ProgressoR / Uzbekistan Progressive Rock Pages


Ange (France) - 1973 - "Le Cimeterie des Arlequins"
(37 min, "Phonogram" / "Musea")



1. Ces gens-la 4:47 (Jacques Brel)

2. Aujourd'hui c'est la fete 3:25 (J. M. Brezovar, C. Decamps)

3. Bivouac 1-ere partie 5:32 (C. & F. Decampss)

4. L'espionne lesbienne 2:52 (C. Decamps, D. Haas)

5. Bivouac final 2:12 (C. & F. Decampss) 

6. De temps en temps 4:08 (=)

7. La route aux cypres 3:18 (C. Decamps, D. Haas)

8. Le cimetiere des arlequins 8:46 (C. Decamps, G. Jolsch)


Christian Decamps - vocals

F. Decamps - keyboards

J. M. Brezovar - guitars

Daniel Haas - bass

Gerald Jolsch - drums

Prologue. "Le Cimiterie des Arlequins" was the second album by one of the best and the most influential bands that came out from France, Ange.

The Album. Seven out of the eight compositions that are present on "Le Cimiterie des Arlequins" album, including the instrumental piece Bivouac Final (track 5), conform to a unified stylistic concept, which, of course, represents Classic Symphonic Art-Rock of a very original character. In the case of Ange, whose music on "Le Cimiterie des Arlequins " is very French and just breathes with uniqueness, it doesn't matter at all that the theatrically dramatic kind of Progressive Rock was pioneered by Genesis, who, in their turn, performed a very English music. The Classic Art-Rock ballad La Route aux Cypres (track 7), consisting for the most part of acoustic structures, is the only song that differs from all the other tracks that are featured on the album. Though, of course, the presence of acoustic ballad on the album of Classic Symphonic Progressive is justified. All six of the remaining tracks, namely Ces gens-la, Aujourd'hui c'est la fete de l'apprenti sorcier, Bivouac 1-ere partie, L'espionne lesbienne, De temps en temps, and Le cimetiere des arlequins (tracks 1, 2, 3, 4, 6, & 8), are similar among themselves both stylistically and structurally. The quantity of the vocal and instrumental parts is, on average, equal on each of these songs. Though, of course, the instrumental arrangements that are featured on them flow nonstop regardless whether there are vocals or not. Thanks to the vocal genius Christian Decamps, the vocal palette of "Le Cimiterie des Arlequins" is as rich as the instrumental. Overall, the arrangements that are present on this album are by no means as powerful and hard-edged as most of those on any of the early albums by Genesis. The progressive beauty of this album lies in the contrast between quiet and, at the same time, intricate instrumental arrangements, most of which are full of some of one intriguing mystery, and Christian's eccentric, ranging from screaming to whispering, vocals, all of which have the same mysterious feel to them. All the basic instrumental arrangements are here truly symphonic. They consist of complex and diverse interplay between passages of Mellotron and solos of organ, electric guitar, and bass. The drumming is masterful throughout the album as well. There are many of the essential progressive ingredients on this album, though the frequent use of complex time signatures is especially evident among them.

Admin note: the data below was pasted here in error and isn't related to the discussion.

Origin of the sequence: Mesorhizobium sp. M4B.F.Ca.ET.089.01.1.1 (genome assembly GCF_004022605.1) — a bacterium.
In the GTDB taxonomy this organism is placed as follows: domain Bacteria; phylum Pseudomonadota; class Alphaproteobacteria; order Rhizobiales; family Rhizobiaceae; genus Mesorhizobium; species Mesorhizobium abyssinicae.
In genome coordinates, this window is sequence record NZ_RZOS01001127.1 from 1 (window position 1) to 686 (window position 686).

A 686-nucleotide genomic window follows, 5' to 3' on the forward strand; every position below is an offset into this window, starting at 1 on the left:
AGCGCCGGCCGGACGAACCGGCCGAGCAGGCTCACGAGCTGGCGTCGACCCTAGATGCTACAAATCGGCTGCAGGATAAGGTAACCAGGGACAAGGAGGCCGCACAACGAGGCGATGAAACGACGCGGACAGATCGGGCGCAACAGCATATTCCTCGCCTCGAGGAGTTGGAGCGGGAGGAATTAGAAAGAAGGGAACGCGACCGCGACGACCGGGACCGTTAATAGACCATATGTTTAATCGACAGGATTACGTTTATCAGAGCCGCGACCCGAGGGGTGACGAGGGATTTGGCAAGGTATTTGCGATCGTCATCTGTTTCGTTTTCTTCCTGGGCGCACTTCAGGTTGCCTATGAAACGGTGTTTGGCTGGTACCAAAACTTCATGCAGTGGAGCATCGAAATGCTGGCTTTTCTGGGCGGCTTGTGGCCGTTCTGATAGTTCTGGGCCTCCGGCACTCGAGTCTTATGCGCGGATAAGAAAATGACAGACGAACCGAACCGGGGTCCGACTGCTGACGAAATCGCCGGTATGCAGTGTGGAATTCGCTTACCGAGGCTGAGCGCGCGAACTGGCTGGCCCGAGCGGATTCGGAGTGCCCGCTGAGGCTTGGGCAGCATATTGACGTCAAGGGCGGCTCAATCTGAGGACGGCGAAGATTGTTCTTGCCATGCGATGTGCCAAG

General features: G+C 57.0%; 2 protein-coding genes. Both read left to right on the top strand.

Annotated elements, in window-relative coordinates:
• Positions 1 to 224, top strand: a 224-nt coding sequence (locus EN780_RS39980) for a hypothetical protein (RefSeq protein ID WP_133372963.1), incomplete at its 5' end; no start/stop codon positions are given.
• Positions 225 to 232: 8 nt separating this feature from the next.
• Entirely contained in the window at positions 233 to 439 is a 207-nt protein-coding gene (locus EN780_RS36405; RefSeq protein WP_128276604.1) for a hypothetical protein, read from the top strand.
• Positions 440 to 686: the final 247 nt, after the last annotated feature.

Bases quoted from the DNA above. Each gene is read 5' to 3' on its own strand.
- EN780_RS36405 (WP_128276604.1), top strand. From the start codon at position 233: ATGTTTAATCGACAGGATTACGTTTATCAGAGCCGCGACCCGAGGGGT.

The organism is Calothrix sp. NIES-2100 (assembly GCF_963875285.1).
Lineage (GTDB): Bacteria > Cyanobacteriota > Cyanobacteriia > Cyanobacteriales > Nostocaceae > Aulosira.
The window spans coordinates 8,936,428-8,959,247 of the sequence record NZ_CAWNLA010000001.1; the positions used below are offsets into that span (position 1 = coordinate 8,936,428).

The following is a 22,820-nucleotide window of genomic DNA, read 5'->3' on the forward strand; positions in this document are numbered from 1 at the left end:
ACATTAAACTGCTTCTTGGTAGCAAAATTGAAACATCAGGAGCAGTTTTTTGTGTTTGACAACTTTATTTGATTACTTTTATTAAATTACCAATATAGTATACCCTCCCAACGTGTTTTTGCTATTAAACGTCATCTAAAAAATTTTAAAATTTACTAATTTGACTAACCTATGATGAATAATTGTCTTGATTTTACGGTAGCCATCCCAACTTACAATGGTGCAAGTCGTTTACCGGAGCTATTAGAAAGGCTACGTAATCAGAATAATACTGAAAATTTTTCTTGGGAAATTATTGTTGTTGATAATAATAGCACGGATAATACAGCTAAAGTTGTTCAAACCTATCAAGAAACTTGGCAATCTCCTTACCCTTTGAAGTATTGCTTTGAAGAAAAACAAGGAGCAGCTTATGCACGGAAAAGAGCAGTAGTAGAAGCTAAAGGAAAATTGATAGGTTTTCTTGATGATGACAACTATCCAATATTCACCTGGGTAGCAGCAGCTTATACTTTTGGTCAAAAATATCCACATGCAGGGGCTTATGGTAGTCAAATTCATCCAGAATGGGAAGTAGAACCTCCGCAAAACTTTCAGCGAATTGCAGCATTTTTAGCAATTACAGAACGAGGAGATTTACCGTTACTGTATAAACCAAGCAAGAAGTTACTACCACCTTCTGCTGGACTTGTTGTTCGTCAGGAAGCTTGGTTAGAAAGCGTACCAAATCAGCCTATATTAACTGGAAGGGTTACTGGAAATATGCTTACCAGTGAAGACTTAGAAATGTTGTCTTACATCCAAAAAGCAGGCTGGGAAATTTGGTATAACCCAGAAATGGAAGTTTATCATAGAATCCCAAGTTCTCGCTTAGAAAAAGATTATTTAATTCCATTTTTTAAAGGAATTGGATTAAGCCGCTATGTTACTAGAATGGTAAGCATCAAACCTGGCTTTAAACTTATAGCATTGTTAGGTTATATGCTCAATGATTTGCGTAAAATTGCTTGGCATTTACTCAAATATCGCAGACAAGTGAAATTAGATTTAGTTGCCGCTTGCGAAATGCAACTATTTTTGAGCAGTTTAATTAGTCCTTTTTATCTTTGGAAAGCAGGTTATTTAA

Summary. The compositional talent of both the Decamps brothers and the performing skill of Ange as a whole are simply outstanding. And here is my 'verdict' on "Le Cimiterie des Arlequins": I am going to include it in my Top-20 list of 1973. Certainly, most of you, profound Prog-lovers, are well familiar with this album. So my review on it has a secondary rather than original character. However, I received this CD from Thierry Sportouche, the editor of Acid Dragon, who sent it especially for my review. For more info on the Acid Dragon magazine, visit its official web-site at:

VM. June 28, 2002

Related Links:

"Musea Records" web-site:


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